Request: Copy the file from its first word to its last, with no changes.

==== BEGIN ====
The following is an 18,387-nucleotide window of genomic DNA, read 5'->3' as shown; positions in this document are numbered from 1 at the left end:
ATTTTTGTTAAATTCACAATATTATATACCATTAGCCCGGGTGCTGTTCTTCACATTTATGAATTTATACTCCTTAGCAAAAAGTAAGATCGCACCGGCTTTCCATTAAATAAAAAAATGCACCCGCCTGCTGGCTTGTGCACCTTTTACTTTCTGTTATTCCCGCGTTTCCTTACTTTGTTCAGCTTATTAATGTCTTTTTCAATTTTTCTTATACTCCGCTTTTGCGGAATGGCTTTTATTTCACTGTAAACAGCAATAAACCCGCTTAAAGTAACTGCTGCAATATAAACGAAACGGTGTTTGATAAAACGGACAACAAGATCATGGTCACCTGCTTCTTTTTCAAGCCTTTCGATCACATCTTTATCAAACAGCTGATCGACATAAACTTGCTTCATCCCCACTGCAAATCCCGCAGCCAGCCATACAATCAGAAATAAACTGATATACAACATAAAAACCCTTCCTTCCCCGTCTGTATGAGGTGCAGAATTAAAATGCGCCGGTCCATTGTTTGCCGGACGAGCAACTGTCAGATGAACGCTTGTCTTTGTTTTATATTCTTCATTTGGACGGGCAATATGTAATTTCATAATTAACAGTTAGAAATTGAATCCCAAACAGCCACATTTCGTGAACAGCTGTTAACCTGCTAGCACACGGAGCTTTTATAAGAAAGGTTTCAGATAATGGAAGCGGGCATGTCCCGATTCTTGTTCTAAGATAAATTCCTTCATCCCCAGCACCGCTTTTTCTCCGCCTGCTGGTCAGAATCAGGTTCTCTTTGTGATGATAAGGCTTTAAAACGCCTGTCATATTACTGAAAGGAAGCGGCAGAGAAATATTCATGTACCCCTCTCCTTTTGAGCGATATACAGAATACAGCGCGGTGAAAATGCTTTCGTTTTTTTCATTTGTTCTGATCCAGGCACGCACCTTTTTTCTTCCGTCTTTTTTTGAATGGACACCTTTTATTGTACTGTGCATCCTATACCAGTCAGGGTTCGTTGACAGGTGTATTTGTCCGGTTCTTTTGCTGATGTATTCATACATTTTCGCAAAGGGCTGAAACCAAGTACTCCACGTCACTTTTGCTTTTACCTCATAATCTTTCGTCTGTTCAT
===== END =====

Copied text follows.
The following is an 18,387-nucleotide window of genomic DNA, read 5'->3' as shown; positions in this document are numbered from 1 at the left end:
ATTTTTGTTAAATTCACAATATTATATACCATTAGCCCGGGTGCTGTTCTTCACATTTATGAATTTATACTCCTTAGCAAAAAGTAAGATCGCACCGGCTTTCCATTAAATAAAAAAATGCACCCGCCTGCTGGCTTGTGCACCTTTTACTTTCTGTTATTCCCGCGTTTCCTTACTTTGTTCAGCTTATTAATGTCTTTTTCAATTTTTCTTATACTCCGCTTTTGCGGAATGGCTTTTATTTCACTGTAAACAGCAATAAACCCGCTTAAAGTAACTGCTGCAATATAAACGAAACGGTGTTTGATAAAACGGACAACAAGATCATGGTCACCTGCTTCTTTTTCAAGCCTTTCGATCACATCTTTATCAAACAGCTGATCGACATAAACTTGCTTCATCCCCACTGCAAATCCCGCAGCCAGCCATACAATCAGAAATAAACTGATATACAACATAAAAACCCTTCCTTCCCCGTCTGTATGAGGTGCAGAATTAAAATGCGCCGGTCCATTGTTTGCCGGACGAGCAACTGTCAGATGAACGCTTGTCTTTGTTTTATATTCTTCATTTGGACGGGCAATATGTAATTTCATAATTAACAGTTAGAAATTGAATCCCAAACAGCCACATTTCGTGAACAGCTGTTAACCTGCTAGCACACGGAGCTTTTATAAGAAAGGTTTCAGATAATGGAAGCGGGCATGTCCCGATTCTTGTTCTAAGATAAATTCCTTCATCCCCAGCACCGCTTTTTCTCCGCCTGCTGGTCAGAATCAGGTTCTCTTTGTGATGATAAGGCTTTAAAACGCCTGTCATATTACTGAAAGGAAGCGGCAGAGAAATATTCATGTACCCCTCTCCTTTTGAGCGATATACAGAATACAGCGCGGTGAAAATGCTTTCGTTTTTTTCATTTGTTCTGATCCAGGCACGCACCTTTTTTCTTCCGTCTTTTTTTGAATGGACACCTTTTATTGTACTGTGCATCCTATACCAGTCAGGGTTCGTTGACAGGTGTATTTGTCCGGTTCTTTTGCTGATGTATTCATACATTTTCGCAAAGGGCTGAAACCAAGTACTCCACGTCACTTTTGCTTTTACCTCATAATCTTTCGTCTGTTCAT